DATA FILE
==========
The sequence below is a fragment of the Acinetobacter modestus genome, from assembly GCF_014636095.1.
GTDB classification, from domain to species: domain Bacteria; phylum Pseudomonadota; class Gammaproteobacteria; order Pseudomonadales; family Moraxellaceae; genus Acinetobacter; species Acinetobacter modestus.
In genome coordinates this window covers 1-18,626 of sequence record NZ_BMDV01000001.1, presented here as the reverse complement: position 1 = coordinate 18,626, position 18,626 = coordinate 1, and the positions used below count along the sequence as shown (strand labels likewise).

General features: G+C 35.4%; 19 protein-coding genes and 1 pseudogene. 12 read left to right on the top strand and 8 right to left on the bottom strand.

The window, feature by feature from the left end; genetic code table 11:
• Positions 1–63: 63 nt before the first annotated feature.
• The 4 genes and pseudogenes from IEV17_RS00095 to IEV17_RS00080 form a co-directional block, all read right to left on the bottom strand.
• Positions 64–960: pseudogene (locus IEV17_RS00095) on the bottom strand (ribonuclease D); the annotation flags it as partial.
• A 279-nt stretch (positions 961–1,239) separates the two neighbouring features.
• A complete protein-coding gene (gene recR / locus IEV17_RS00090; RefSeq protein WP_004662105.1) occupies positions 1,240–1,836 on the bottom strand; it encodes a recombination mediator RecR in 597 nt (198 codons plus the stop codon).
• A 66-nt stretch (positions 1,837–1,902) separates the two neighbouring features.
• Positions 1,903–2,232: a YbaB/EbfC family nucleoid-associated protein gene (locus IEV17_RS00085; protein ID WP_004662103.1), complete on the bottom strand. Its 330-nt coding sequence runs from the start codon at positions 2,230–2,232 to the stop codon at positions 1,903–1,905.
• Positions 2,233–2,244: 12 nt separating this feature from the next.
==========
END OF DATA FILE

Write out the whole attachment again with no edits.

The sequence below is a fragment of the Acinetobacter modestus genome, from assembly GCF_014636095.1.
GTDB classification, from domain to species: domain Bacteria; phylum Pseudomonadota; class Gammaproteobacteria; order Pseudomonadales; family Moraxellaceae; genus Acinetobacter; species Acinetobacter modestus.
In genome coordinates this window covers 1-18,626 of sequence record NZ_BMDV01000001.1, presented here as the reverse complement: position 1 = coordinate 18,626, position 18,626 = coordinate 1, and the positions used below count along the sequence as shown (strand labels likewise).

General features: G+C 35.4%; 19 protein-coding genes and 1 pseudogene. 12 read left to right on the top strand and 8 right to left on the bottom strand.

The window, feature by feature from the left end; genetic code table 11:
• Positions 1–63: 63 nt before the first annotated feature.
• The 4 genes and pseudogenes from IEV17_RS00095 to IEV17_RS00080 form a co-directional block, all read right to left on the bottom strand.
• Positions 64–960: pseudogene (locus IEV17_RS00095) on the bottom strand (ribonuclease D); the annotation flags it as partial.
• A 279-nt stretch (positions 961–1,239) separates the two neighbouring features.
• A complete protein-coding gene (gene recR / locus IEV17_RS00090; RefSeq protein WP_004662105.1) occupies positions 1,240–1,836 on the bottom strand; it encodes a recombination mediator RecR in 597 nt (198 codons plus the stop codon).
• A 66-nt stretch (positions 1,837–1,902) separates the two neighbouring features.
• Positions 1,903–2,232: a YbaB/EbfC family nucleoid-associated protein gene (locus IEV17_RS00085; protein ID WP_004662103.1), complete on the bottom strand. Its 330-nt coding sequence runs from the start codon at positions 2,230–2,232 to the stop codon at positions 1,903–1,905.
• Positions 2,233–2,244: 12 nt separating this feature from the next.